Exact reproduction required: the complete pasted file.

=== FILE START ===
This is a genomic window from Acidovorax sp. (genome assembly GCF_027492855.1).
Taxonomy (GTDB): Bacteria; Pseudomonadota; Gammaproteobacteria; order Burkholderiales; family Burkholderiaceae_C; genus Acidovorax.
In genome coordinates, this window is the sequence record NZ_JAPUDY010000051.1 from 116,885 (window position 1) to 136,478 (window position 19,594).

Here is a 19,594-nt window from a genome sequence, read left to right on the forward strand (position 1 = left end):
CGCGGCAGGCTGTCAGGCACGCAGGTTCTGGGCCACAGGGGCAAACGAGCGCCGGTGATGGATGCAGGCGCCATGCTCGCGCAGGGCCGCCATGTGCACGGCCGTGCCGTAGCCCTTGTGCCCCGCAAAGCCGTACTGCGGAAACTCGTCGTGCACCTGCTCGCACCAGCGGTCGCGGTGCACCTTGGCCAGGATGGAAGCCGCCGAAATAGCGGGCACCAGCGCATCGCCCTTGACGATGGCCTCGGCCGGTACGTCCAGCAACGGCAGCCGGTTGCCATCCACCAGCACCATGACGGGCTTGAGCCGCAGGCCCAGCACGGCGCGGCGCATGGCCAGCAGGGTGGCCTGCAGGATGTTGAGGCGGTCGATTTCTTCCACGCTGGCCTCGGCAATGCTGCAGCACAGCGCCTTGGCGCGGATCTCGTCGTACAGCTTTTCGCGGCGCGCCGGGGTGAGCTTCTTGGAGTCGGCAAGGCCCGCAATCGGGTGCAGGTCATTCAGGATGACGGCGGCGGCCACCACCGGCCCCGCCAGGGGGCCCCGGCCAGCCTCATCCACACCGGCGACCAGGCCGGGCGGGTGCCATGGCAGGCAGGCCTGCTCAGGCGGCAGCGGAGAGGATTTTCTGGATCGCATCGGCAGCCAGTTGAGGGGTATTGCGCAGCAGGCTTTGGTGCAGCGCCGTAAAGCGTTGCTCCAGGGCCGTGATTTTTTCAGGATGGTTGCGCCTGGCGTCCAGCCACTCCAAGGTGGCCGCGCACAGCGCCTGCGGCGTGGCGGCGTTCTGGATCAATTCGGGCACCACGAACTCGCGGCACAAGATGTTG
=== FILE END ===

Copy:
This is a genomic window from Acidovorax sp. (genome assembly GCF_027492855.1).
Taxonomy (GTDB): Bacteria; Pseudomonadota; Gammaproteobacteria; order Burkholderiales; family Burkholderiaceae_C; genus Acidovorax.
In genome coordinates, this window is the sequence record NZ_JAPUDY010000051.1 from 116,885 (window position 1) to 136,478 (window position 19,594).

Here is a 19,594-nt window from a genome sequence, read left to right on the forward strand (position 1 = left end):
CGCGGCAGGCTGTCAGGCACGCAGGTTCTGGGCCACAGGGGCAAACGAGCGCCGGTGATGGATGCAGGCGCCATGCTCGCGCAGGGCCGCCATGTGCACGGCCGTGCCGTAGCCCTTGTGCCCCGCAAAGCCGTACTGCGGAAACTCGTCGTGCACCTGCTCGCACCAGCGGTCGCGGTGCACCTTGGCCAGGATGGAAGCCGCCGAAATAGCGGGCACCAGCGCATCGCCCTTGACGATGGCCTCGGCCGGTACGTCCAGCAACGGCAGCCGGTTGCCATCCACCAGCACCATGACGGGCTTGAGCCGCAGGCCCAGCACGGCGCGGCGCATGGCCAGCAGGGTGGCCTGCAGGATGTTGAGGCGGTCGATTTCTTCCACGCTGGCCTCGGCAATGCTGCAGCACAGCGCCTTGGCGCGGATCTCGTCGTACAGCTTTTCGCGGCGCGCCGGGGTGAGCTTCTTGGAGTCGGCAAGGCCCGCAATCGGGTGCAGGTCATTCAGGATGACGGCGGCGGCCACCACCGGCCCCGCCAGGGGGCCCCGGCCAGCCTCATCCACACCGGCGACCAGGCCGGGCGGGTGCCATGGCAGGCAGGCCTGCTCAGGCGGCAGCGGAGAGGATTTTCTGGATCGCATCGGCAGCCAGTTGAGGGGTATTGCGCAGCAGGCTTTGGTGCAGCGCCGTAAAGCGTTGCTCCAGGGCCGTGATTTTTTCAGGATGGTTGCGCCTGGCGTCCAGCCACTCCAAGGTGGCCGCGCACAGCGCCTGCGGCGTGGCGGCGTTCTGGATCAATTCGGGCACCACGAACTCGCGGCACAAGATGTTG